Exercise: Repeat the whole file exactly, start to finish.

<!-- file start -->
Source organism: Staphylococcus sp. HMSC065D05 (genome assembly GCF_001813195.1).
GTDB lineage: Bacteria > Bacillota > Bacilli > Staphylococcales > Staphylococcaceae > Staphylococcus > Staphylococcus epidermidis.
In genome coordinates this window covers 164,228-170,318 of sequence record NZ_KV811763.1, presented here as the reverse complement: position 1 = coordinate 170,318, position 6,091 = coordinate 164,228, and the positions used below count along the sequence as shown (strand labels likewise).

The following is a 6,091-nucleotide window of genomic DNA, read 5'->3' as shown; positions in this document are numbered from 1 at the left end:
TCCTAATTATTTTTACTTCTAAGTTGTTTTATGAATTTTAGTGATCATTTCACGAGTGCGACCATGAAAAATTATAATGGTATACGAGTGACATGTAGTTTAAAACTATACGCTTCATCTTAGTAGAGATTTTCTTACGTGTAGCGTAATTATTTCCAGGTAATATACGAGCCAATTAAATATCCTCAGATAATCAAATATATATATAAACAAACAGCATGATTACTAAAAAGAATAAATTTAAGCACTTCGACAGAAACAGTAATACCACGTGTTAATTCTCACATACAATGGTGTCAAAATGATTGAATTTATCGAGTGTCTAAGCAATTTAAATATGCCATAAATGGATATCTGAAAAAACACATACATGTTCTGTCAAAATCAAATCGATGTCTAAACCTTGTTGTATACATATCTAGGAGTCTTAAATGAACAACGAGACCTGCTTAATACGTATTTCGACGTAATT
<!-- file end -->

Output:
Source organism: Staphylococcus sp. HMSC065D05 (genome assembly GCF_001813195.1).
GTDB lineage: Bacteria > Bacillota > Bacilli > Staphylococcales > Staphylococcaceae > Staphylococcus > Staphylococcus epidermidis.
In genome coordinates this window covers 164,228-170,318 of sequence record NZ_KV811763.1, presented here as the reverse complement: position 1 = coordinate 170,318, position 6,091 = coordinate 164,228, and the positions used below count along the sequence as shown (strand labels likewise).

The following is a 6,091-nucleotide window of genomic DNA, read 5'->3' as shown; positions in this document are numbered from 1 at the left end:
TCCTAATTATTTTTACTTCTAAGTTGTTTTATGAATTTTAGTGATCATTTCACGAGTGCGACCATGAAAAATTATAATGGTATACGAGTGACATGTAGTTTAAAACTATACGCTTCATCTTAGTAGAGATTTTCTTACGTGTAGCGTAATTATTTCCAGGTAATATACGAGCCAATTAAATATCCTCAGATAATCAAATATATATATAAACAAACAGCATGATTACTAAAAAGAATAAATTTAAGCACTTCGACAGAAACAGTAATACCACGTGTTAATTCTCACATACAATGGTGTCAAAATGATTGAATTTATCGAGTGTCTAAGCAATTTAAATATGCCATAAATGGATATCTGAAAAAACACATACATGTTCTGTCAAAATCAAATCGATGTCTAAACCTTGTTGTATACATATCTAGGAGTCTTAAATGAACAACGAGACCTGCTTAATACGTATTTCGACGTAATT